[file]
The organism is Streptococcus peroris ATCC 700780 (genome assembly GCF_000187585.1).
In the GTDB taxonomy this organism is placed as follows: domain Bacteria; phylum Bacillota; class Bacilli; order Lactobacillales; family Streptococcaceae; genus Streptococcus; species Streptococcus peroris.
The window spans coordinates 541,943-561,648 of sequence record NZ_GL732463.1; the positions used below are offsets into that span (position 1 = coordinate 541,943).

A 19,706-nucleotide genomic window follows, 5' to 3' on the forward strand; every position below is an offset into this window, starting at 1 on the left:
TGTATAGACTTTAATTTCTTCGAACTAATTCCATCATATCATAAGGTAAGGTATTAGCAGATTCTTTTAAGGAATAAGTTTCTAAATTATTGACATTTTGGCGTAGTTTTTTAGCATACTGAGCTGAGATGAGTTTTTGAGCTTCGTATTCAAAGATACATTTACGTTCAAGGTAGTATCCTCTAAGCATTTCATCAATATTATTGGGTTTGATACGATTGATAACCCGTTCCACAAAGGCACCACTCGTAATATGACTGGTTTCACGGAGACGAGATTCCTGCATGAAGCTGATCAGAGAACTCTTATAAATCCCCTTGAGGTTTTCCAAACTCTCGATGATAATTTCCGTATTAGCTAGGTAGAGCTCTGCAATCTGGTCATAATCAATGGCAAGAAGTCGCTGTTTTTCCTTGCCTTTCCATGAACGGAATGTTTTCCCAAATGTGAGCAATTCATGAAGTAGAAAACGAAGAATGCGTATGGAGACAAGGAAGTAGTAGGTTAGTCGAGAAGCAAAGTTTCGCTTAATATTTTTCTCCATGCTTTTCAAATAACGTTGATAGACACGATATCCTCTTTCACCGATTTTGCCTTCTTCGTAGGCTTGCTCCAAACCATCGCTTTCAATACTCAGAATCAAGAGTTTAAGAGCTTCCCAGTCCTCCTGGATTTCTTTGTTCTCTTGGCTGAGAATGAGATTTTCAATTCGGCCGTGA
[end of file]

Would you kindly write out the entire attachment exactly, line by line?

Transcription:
The organism is Streptococcus peroris ATCC 700780 (genome assembly GCF_000187585.1).
In the GTDB taxonomy this organism is placed as follows: domain Bacteria; phylum Bacillota; class Bacilli; order Lactobacillales; family Streptococcaceae; genus Streptococcus; species Streptococcus peroris.
The window spans coordinates 541,943-561,648 of sequence record NZ_GL732463.1; the positions used below are offsets into that span (position 1 = coordinate 541,943).

A 19,706-nucleotide genomic window follows, 5' to 3' on the forward strand; every position below is an offset into this window, starting at 1 on the left:
TGTATAGACTTTAATTTCTTCGAACTAATTCCATCATATCATAAGGTAAGGTATTAGCAGATTCTTTTAAGGAATAAGTTTCTAAATTATTGACATTTTGGCGTAGTTTTTTAGCATACTGAGCTGAGATGAGTTTTTGAGCTTCGTATTCAAAGATACATTTACGTTCAAGGTAGTATCCTCTAAGCATTTCATCAATATTATTGGGTTTGATACGATTGATAACCCGTTCCACAAAGGCACCACTCGTAATATGACTGGTTTCACGGAGACGAGATTCCTGCATGAAGCTGATCAGAGAACTCTTATAAATCCCCTTGAGGTTTTCCAAACTCTCGATGATAATTTCCGTATTAGCTAGGTAGAGCTCTGCAATCTGGTCATAATCAATGGCAAGAAGTCGCTGTTTTTCCTTGCCTTTCCATGAACGGAATGTTTTCCCAAATGTGAGCAATTCATGAAGTAGAAAACGAAGAATGCGTATGGAGACAAGGAAGTAGTAGGTTAGTCGAGAAGCAAAGTTTCGCTTAATATTTTTCTCCATGCTTTTCAAATAACGTTGATAGACACGATATCCTCTTTCACCGATTTTGCCTTCTTCGTAGGCTTGCTCCAAACCATCGCTTTCAATACTCAGAATCAAGAGTTTAAGAGCTTCCCAGTCCTCCTGGATTTCTTTGTTCTCTTGGCTGAGAATGAGATTTTCAATTCGGCCGTGA